Garden centers and nurseries always have something to teach me. Though I am largely a native plant gardener, the diversity of plant life offered up for sale is always a bit mind boggling. Perusing the shelves and tables of myriad cultivars and varieties, I inevitably encounter something new and interesting to investigate. That is exactly how I came to learn about the twinspurs (Diascia spp.) and their peculiar floral morphology. Far from being simply beautiful, these herbaceous plants have evolved an interesting relationship with a small group of bees.
The genus Diascia comprises roughly 70 species and resides in the family Scrophulariaceae. They are native to a decent chunk of southern Africa and have adapted to a range of climate conditions. Most are annuals but some have evolved a perennial habit. The reason these plants caught my eye was not the bright pinks and oranges of their petals but rather the two spurs that hang off the back of each bloom. Those spurs felt like a bit of a departure from other single-spurred flowers that I am used to so I decided to do some research. I fully expected them to be a mutation that someone had selectively bred into these plants, however, that is not the case. It turns out, those two nectar spurs are completely natural and their function in the pollination ecology of these plants is absolutely fascinating.
Not all Diascia produce dual spurs on each flower but a majority of them do. The spurs themselves can vary in length from species to species, which has everything to do with their specific pollinator. The inside of each spur is not filled with nectar as one might expect. Instead, the walls are lined with strange trichomes and that secrete an oily substance. It’s this oily substance that is the sole reward for visiting Diascia flowers.
If you find yourself looking at insects in southern Africa, you may run into a genus of bees called Rediviva whose females have oddly proportioned legs. The two front legs of Rediviva females are disproportionately long compared to the rest of their legs. They look a bit strange compared to other bees but see one in action and you will quickly understand what is going on. Rediviva bees are the sole pollinators of Diascia flowers. Attracted by the bright colors, the bees alight on the flower and begin probing those two nectar spurs with each of their long front legs.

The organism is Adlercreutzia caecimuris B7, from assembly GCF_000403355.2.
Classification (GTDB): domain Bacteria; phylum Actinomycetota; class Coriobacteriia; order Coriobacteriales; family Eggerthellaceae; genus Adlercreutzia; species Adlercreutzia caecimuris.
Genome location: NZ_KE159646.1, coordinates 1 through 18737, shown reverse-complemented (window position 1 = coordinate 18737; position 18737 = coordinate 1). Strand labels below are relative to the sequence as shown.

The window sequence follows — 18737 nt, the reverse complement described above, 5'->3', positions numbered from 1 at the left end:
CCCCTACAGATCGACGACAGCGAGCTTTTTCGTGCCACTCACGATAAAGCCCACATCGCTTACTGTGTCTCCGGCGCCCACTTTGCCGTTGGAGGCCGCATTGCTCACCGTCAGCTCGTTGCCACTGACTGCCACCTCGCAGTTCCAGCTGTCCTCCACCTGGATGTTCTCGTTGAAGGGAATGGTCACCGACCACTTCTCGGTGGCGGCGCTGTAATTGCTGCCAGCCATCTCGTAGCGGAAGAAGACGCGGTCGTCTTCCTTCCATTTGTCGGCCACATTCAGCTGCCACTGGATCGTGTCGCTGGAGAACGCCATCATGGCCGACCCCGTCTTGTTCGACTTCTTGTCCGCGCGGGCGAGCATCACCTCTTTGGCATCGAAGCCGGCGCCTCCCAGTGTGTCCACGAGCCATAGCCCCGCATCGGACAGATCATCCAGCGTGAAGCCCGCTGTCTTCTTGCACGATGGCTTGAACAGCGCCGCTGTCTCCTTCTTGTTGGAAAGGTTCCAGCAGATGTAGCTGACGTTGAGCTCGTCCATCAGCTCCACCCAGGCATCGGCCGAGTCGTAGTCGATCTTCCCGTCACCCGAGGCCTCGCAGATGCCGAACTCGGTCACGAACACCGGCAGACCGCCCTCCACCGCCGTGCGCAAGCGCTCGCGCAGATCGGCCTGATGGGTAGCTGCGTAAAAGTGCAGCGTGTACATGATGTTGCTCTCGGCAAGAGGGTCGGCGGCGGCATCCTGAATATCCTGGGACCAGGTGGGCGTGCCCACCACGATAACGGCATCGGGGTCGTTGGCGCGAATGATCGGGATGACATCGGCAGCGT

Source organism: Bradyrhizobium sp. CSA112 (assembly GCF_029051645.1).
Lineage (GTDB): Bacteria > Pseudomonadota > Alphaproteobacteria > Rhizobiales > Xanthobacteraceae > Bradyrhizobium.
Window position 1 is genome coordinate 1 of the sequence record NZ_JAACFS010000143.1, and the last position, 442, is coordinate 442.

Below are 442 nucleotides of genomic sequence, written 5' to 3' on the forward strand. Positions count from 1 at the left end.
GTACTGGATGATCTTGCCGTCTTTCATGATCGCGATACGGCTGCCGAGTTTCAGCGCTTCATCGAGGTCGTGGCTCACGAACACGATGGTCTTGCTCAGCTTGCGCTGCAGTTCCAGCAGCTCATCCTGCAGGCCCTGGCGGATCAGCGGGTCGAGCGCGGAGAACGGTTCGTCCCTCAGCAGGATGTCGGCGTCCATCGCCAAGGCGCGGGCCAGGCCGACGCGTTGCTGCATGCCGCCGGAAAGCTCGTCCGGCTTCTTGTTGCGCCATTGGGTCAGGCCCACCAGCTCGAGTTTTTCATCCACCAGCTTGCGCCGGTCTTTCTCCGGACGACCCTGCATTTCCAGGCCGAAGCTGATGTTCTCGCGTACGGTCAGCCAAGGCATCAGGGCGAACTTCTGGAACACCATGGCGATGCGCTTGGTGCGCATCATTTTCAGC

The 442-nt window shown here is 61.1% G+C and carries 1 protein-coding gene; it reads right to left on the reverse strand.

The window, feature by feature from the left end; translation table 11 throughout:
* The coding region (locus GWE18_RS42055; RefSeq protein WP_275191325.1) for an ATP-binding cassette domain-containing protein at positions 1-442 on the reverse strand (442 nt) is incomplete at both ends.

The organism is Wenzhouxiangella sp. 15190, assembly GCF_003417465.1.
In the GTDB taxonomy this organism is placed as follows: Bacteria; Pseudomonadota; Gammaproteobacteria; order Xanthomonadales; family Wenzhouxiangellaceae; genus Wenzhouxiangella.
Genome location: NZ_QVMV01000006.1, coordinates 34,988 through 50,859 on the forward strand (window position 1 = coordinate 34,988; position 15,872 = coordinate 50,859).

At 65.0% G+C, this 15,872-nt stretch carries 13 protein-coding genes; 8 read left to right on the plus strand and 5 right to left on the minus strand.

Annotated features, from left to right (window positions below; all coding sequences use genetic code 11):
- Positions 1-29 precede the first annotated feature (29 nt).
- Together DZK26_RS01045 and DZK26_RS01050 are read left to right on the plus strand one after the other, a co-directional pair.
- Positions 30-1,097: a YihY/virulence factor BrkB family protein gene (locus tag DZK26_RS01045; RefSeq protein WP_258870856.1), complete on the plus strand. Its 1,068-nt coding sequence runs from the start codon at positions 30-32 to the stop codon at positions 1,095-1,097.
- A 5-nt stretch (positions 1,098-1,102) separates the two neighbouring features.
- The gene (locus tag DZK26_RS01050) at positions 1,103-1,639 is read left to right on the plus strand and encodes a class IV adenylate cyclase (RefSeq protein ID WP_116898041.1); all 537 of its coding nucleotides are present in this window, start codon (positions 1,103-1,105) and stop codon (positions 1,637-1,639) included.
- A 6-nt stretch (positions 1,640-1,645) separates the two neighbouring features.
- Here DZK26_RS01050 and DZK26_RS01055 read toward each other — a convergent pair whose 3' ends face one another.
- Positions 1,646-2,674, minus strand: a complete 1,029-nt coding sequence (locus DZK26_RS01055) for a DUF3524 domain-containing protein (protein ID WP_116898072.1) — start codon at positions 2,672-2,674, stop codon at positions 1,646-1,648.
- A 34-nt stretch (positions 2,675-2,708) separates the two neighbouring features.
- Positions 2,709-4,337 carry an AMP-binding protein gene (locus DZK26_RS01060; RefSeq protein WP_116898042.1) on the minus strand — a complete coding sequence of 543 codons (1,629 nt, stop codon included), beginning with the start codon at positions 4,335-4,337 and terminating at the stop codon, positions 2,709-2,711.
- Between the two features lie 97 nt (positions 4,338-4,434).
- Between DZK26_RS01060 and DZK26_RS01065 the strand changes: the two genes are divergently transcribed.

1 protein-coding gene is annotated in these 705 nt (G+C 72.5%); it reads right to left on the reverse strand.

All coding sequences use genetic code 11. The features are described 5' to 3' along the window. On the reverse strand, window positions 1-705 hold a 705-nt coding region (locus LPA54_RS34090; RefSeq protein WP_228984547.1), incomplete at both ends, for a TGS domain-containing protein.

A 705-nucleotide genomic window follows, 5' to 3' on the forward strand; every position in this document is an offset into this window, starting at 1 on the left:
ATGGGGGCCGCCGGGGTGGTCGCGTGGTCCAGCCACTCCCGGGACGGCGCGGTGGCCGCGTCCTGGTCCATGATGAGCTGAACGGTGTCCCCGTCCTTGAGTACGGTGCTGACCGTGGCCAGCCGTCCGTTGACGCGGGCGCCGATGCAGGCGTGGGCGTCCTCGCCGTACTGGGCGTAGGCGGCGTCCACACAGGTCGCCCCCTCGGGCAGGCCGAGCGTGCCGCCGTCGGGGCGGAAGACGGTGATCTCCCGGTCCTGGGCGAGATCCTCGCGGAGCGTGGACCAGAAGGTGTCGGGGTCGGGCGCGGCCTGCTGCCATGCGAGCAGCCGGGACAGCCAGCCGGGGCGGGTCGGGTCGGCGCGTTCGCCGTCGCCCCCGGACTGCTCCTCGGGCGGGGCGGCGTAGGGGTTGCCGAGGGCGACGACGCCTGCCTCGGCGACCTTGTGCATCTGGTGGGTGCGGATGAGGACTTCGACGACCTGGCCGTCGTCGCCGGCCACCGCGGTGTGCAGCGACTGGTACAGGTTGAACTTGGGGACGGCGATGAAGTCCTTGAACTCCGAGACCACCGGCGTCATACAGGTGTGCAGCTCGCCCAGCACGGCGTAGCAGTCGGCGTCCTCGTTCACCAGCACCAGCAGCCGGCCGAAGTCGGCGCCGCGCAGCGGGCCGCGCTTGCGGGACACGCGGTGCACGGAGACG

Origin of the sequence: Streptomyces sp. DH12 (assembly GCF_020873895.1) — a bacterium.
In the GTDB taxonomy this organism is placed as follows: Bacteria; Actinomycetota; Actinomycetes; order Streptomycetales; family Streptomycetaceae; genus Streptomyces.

If you look closely at each front leg, you will notice that they are covered in specialized hairs. Those hairs mop up the oily secretions from within each spur and the bee then transfers the oils to sacs on their hind legs. What is even more amazing is that each flower seems to have entered into a relationship with either a small handful or even a single species of Rediviva bee. That is why the spur lengths differ from species to species - each one caters to the front leg length of each species of Rediviva bee. It is worth noting that at least a few species of Diascia are generalists and are visited by at least a couple different bees. Still, the specificity of this relationship appears to have led to reproductive isolation among many populations of these plants, no doubt lending to the diversity of Diascia species we see today.
The female bees do not eat the oils they collect. Instead, they take them back to their brood chambers, feed them to their developing offspring, and use what remains to line their nests. At this point it goes without saying that if Diascia were to disappear, so too would these bees. It is incredible to think of the myriad ways that plants have tricked their pollinators into giving up most, if not all of their attention to a single type of flower. Also, I love the fact that a simple trip to a garden center unlocked a whole new world of appreciation for a group of pretty, little bedding plants. It just goes to show you that plants have so much more to offer than just their beauty.